High-risk neuroblastoma, with an annual incidence of approximately 3–5/million children under 15 years of age in the United States,(32
) is the most common indication for autologous HCT in children (unpublished data, CIBMTR). Molecularly detectable contamination of the autologous stem cell graft with neuroblastoma cells is frequent,(34
) and has been shown to contribute to relapse post-transplant.(35
) The chance of graft contamination is likely lower with cord blood collected at birth, prior to the clinical diagnosis though not necessarily the development of neuroblastoma. Hence a majority (55%) of respondents said they would choose the autologous cord blood as a graft in this scenario. However, this majority decision was dependent on adequate cellularity of the stored cord blood unit, a variable affected by the skill of the personnel collecting and storing the cord blood as well as by other factors.(36
This study has several limitations. First, there is no comprehensive list of pediatric HCT physicians in the United States and Canada. The sampling frame for this survey included 152 pediatric HCT physicians who were listed with the CIBMTR. We believe this population to be representative of pediatric HCT physicians in these countries. Indeed, the preponderance of program leaders among respondents strengthens our confidence in our findings, both because these physicians are best able to report their prior institutional experience and because they are likely to make decisions regarding stem cell source in unusual clinical circumstances. Second, our findings might have been influenced by response bias if views on private banking of cord blood or on therapeutic use of autologous cord blood differed between respondents and non-respondents. Third, it is possible that additional transplants using privately banked cord blood have been performed, either by non-respondents to our survey, by physicians who were not included in our sample, or since the survey was fielded. However, these estimates are commensurate with those provided by cord blood banks themselves in their promotional materials.(17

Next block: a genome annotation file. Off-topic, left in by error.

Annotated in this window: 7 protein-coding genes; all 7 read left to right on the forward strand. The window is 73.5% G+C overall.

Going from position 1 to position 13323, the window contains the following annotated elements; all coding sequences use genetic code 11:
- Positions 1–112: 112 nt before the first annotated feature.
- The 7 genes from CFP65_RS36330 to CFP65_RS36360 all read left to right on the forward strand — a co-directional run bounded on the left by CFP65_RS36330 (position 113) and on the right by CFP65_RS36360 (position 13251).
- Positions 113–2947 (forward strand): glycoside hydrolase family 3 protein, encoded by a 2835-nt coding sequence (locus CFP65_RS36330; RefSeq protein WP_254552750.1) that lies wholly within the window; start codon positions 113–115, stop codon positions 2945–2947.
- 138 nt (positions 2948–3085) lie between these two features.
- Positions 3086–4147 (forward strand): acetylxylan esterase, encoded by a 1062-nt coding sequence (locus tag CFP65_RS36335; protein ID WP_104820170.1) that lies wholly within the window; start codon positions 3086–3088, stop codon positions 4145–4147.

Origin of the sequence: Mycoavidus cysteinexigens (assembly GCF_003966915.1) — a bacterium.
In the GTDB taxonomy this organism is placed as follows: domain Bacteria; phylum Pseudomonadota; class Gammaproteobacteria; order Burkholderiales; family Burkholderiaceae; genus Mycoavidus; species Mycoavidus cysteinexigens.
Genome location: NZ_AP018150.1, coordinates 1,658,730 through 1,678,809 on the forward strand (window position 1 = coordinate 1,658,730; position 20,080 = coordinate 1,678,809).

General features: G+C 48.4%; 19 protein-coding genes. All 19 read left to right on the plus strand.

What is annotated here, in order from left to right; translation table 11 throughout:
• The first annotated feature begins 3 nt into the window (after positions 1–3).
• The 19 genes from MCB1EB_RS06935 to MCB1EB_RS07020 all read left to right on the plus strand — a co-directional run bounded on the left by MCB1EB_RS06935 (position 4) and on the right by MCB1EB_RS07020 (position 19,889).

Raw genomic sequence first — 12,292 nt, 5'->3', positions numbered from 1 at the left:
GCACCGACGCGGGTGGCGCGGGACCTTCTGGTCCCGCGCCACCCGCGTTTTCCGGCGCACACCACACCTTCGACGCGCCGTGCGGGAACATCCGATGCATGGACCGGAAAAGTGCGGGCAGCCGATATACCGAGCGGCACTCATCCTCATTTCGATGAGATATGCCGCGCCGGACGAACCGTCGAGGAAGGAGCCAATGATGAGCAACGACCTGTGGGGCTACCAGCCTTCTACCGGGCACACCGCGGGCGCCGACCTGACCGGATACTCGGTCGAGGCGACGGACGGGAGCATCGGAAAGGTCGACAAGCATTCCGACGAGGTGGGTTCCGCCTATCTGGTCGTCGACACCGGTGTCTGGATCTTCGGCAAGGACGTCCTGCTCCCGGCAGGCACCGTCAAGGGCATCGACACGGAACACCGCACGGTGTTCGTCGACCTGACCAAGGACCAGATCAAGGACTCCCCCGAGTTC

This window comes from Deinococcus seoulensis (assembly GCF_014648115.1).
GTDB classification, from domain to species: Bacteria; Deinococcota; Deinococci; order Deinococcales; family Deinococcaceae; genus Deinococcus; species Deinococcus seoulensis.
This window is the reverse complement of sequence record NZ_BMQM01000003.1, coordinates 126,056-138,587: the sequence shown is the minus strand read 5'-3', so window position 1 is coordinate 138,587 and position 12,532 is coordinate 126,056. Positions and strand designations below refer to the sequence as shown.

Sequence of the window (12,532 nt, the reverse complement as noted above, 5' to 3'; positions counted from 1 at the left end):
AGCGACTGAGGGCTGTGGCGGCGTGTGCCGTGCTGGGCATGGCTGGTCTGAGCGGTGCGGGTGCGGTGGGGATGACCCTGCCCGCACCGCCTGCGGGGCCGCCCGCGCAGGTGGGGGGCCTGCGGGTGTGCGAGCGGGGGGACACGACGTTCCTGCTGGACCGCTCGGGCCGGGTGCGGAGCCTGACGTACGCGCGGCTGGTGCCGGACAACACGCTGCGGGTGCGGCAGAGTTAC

) In addition, because several physicians responded from some centers, it is possible that we double-counted several transplants. Had we discounted transplants with the same type of graft and the same disease indication as one already reported by another respondent from the same center, there would have been a total of 7 autologous and 36 allogeneic transplants reported. Fourth, our data do not directly address the value of prophylactically stored cord blood for stem cell transplantation among adults. Finally, while pediatric HCT physicians are uniquely qualified to address the clinical experience with and utility of privately banked cord blood, their opinions concerning how prospective parents should spend their private funds should not be considered determinative. Nevertheless, the fact that pediatric HCT physicians are frequently asked for their advice regarding storage of cord blood suggests that their views on this issue are valued by parents and other physicians alike.
Although we did not ask HCT physicians about their views regarding public cord blood banking, there is growing recognition that unrelated-donor cord blood obtained from public banks represents an invaluable stem cell source for both pediatric and adult patients in need of transplantation.(39
) Cord blood units are particularly useful for patients from racial and ethnic minority groups, due to the less stringent requirements for HLA matching with the use of cord blood as a stem cell source as compared with marrow from unrelated adult donors.(20
) In recognition of the value of unrelated-donor cord blood, the U.S. Congress has funded a National Cord Blood Inventory Program, with plans to build an inventory of 150,000 cord blood units.(42
) This source of funding, which supplements income derived from releasing cord blood units to recipients, is nevertheless inadequate to cover the full costs of maintaining a cord blood bank.(39
) The role of alternative models of supporting public cord blood banks, including joint public-private banks,(43
) remains to be clarified.